Foremost in the novel is the unnamed figure of the narrator. His is the voice through which the entire panorama of Invisible Man is reflected, a life begun in the Deep South and brought north to Harlem as America’s premier black city-within-a-city. In language full of richly oblique double-meanings and nuance, often bluesy and vernacular, he speaks of writing “confession,” of implying from within his specific case history that of an altogether wider, historic black America. He also serves as Ellison’s own surrogate, from start to finish cannily and reflexively aware of his literary “performance.” In both the prologue and the epilogue, and at each turning point in his career—the Battle Royal, the Trueblood “quarters,” the Golden Day, the Liberty Paints factory, The Brotherhood, his incarnation as Bliss Proteus Rinehart, the Riot, and his final “hibernation”—he functions as both the subject and the object of his own story, both the teller and, as it were, the tale. Few novels have created a subtler autobiographical self.
The narrator’s encounter with Bledsoe, the president of the black college to which he wins his scholarship, introduces the first of a line of characters marked out by splits and self-division. In one guise, Bledsoe plays the perfect Uncle Tom, fawning and grateful, and dancing to the tune of Norton, the white philanthropist from Boston. In another, he plays the black despot, the college’s administrative tyrant known to the students as “Old Bucket-head.” Ellison so fashions him as a kind of harlequin, one self hidden within the other.
Norton (“northern,” as his name implies) in turn acts out his double game. He can flatter himself that his “destiny” lies in helping black students to become dutiful mechanics and agricultural workers. However, when he encounters the incestuous True-bloods, impoverished black sharecroppers living in The Quarters, he reveals his own hitherto unacknowledged dark longings for his dead daughter. In the Golden Day brothel, Ellison has the veterans, ironically to a degree, associate him with a roll-call of other white would-be American messiahs, among them John D. Rockefeller and Thomas Jefferson.
The narrator subsequently hears the sermon of the Reverend Homer Barbee on returning Norton to the college. This blind “Homer” preaches a truly parodic Emersonianism, a message of uplift at odds with the life actually led by black Americans within a fearful, racist white Dixie.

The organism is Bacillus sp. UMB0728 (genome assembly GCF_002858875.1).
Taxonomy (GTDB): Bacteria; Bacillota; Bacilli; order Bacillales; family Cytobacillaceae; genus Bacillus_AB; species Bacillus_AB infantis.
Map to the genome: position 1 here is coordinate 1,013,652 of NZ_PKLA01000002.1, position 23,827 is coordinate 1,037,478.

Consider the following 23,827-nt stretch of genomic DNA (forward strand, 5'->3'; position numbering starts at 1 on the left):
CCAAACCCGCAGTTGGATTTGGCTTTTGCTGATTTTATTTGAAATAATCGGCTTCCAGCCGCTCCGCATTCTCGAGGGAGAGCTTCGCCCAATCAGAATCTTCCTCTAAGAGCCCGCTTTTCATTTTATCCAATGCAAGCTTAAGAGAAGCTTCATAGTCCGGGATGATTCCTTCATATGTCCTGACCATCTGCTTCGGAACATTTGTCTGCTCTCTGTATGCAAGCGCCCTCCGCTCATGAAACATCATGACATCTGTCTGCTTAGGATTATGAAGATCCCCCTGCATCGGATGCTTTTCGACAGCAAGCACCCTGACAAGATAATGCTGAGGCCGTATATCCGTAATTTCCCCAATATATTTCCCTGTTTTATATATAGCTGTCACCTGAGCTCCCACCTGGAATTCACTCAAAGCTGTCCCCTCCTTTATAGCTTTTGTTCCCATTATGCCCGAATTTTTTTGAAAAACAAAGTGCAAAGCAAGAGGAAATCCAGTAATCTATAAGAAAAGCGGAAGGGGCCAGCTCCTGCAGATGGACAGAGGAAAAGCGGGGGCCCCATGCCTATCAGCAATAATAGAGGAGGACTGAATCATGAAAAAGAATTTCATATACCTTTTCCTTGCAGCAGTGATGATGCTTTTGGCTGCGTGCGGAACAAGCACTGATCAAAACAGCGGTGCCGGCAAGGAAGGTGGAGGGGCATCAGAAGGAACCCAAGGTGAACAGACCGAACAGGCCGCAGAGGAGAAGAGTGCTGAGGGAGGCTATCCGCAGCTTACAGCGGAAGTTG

On arrival in Harlem, the narrator meets one of the strong female presences in the novel, Mary Rambo. She takes him in, mothers him, and typifies a standard of black community care. He also meets in Brother Jack, the leader of The Brotherhood, another of Ellison’s deft caricatures. Patronizingly, Jack appoints the narrator “the new Booker T. Washington,” his personal apparatchik. He also speaks the language of “scientific terminology,” “materialism,” and other quasi-Marxist argot. When he leads a witchhunt against the narrator, only to have his “buttermilk” glass eye pop out, he grotesquely reveals himself for what he is, a half-seeing—or truly one-eyed—Jack.
Tod Clifton, the Harlem youth leader, is the novel’s martyr figure. Pledged to fight black joblessness, the color line, and (at the outset) Black Nationalism, Tod is shown to move increasingly into a fascination with Ras’s Caribbean “Africanness.” That he ends up peddling Sambo dolls, then shot by a white policeman, and finally the name at the center of the Harlem riot that ensues, points to Ellison’s interest in the black activist as both individual and icon.
In this, Tod links perfectly to Ras, The Destroyer, the militant Rastafarian whose politics recall the back-to-Africa nationalism of Marcus Garvey. However, if Ras derides The Brotherhood as a white-run fraud serviced by deluded black lackeys, he himself becomes a figure derided, an anachronistic Don Quixote replete with horse and shield. The novel thus returns in the aftermath of the riot to the narrator as once more the presiding “character” of Invisible Man, each figure he has put before readers part real, part mythic.